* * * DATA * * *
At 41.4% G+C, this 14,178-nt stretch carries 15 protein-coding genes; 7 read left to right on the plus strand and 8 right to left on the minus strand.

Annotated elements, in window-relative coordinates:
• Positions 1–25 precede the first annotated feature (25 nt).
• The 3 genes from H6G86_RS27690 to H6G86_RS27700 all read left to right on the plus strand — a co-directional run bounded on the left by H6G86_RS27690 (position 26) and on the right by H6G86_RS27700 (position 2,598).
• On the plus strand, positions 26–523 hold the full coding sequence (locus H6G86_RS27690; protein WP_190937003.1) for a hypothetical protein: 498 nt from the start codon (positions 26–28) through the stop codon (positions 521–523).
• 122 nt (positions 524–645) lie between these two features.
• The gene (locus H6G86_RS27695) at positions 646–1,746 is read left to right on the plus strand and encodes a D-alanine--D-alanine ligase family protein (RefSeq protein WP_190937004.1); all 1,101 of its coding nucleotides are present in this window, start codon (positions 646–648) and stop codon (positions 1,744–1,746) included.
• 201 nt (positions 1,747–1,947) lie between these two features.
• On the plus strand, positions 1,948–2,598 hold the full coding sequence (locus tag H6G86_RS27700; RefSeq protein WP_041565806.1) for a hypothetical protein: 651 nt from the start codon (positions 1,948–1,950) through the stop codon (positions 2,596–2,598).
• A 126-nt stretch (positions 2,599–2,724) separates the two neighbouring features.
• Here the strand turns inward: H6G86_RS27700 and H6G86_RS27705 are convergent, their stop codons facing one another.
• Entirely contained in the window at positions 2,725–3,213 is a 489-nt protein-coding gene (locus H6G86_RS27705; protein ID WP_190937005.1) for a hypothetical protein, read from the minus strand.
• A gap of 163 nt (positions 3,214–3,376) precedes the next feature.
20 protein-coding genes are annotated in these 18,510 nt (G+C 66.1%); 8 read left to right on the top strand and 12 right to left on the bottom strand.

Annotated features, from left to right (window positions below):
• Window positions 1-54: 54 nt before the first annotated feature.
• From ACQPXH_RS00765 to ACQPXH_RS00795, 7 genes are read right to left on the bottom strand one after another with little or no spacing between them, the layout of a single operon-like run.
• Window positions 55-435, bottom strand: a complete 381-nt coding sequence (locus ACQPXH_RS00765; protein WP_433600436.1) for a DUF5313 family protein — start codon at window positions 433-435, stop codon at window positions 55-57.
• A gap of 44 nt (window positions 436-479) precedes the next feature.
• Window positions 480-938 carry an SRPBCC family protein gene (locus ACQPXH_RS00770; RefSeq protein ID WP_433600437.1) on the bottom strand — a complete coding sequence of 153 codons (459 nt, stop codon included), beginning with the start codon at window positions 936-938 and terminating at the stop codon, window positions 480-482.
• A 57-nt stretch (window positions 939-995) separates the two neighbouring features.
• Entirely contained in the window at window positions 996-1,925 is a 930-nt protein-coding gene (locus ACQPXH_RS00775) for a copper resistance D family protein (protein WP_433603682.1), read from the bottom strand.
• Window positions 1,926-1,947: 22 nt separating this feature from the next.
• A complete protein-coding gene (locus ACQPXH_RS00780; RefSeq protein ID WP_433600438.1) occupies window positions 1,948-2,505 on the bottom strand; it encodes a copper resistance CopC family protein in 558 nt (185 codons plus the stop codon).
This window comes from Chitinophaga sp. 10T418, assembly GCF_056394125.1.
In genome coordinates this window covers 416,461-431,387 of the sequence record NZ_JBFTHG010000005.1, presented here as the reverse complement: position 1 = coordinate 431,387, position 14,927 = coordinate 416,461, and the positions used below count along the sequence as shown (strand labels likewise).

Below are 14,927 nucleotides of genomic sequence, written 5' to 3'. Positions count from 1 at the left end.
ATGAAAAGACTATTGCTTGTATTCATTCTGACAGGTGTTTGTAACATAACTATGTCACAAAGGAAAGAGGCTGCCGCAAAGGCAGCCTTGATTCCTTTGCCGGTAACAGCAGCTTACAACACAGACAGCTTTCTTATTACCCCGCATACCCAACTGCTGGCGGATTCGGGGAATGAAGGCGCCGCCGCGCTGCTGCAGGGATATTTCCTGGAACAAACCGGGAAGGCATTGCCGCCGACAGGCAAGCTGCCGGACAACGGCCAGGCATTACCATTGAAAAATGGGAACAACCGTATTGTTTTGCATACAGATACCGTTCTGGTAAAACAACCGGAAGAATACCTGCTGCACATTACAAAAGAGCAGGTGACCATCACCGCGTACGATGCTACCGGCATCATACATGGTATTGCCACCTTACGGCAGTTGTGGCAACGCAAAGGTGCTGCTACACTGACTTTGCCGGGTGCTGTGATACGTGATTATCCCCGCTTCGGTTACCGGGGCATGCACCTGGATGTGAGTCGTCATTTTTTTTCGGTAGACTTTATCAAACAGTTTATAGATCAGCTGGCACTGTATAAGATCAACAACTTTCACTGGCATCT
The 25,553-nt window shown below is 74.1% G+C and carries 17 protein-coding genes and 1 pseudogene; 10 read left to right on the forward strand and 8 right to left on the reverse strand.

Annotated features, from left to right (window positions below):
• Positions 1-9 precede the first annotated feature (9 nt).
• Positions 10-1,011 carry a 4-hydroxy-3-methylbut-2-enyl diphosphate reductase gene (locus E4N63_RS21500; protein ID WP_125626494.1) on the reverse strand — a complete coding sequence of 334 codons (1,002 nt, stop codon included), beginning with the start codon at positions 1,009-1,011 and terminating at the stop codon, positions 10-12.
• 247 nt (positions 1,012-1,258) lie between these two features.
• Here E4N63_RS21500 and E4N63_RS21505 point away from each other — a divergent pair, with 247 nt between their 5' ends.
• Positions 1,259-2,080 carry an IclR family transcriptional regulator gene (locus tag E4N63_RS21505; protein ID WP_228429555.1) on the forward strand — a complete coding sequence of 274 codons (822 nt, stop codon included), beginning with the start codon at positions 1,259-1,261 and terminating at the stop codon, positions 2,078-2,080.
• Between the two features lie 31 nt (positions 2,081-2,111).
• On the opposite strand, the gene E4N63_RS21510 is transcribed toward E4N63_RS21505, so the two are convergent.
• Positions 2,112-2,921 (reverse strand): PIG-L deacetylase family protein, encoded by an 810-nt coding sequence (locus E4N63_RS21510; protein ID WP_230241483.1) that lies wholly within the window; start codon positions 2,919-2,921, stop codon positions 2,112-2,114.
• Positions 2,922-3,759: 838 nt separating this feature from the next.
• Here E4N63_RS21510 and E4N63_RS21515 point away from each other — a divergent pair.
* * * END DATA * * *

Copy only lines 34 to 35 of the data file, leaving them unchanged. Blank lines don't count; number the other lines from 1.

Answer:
• Here E4N63_RS21500 and E4N63_RS21505 point away from each other — a divergent pair, with 247 nt between their 5' ends.
• Positions 1,259-2,080 carry an IclR family transcriptional regulator gene (locus tag E4N63_RS21505; protein ID WP_228429555.1) on the forward strand — a complete coding sequence of 274 codons (822 nt, stop codon included), beginning with the start codon at positions 1,259-1,261 and terminating at the stop codon, positions 2,078-2,080.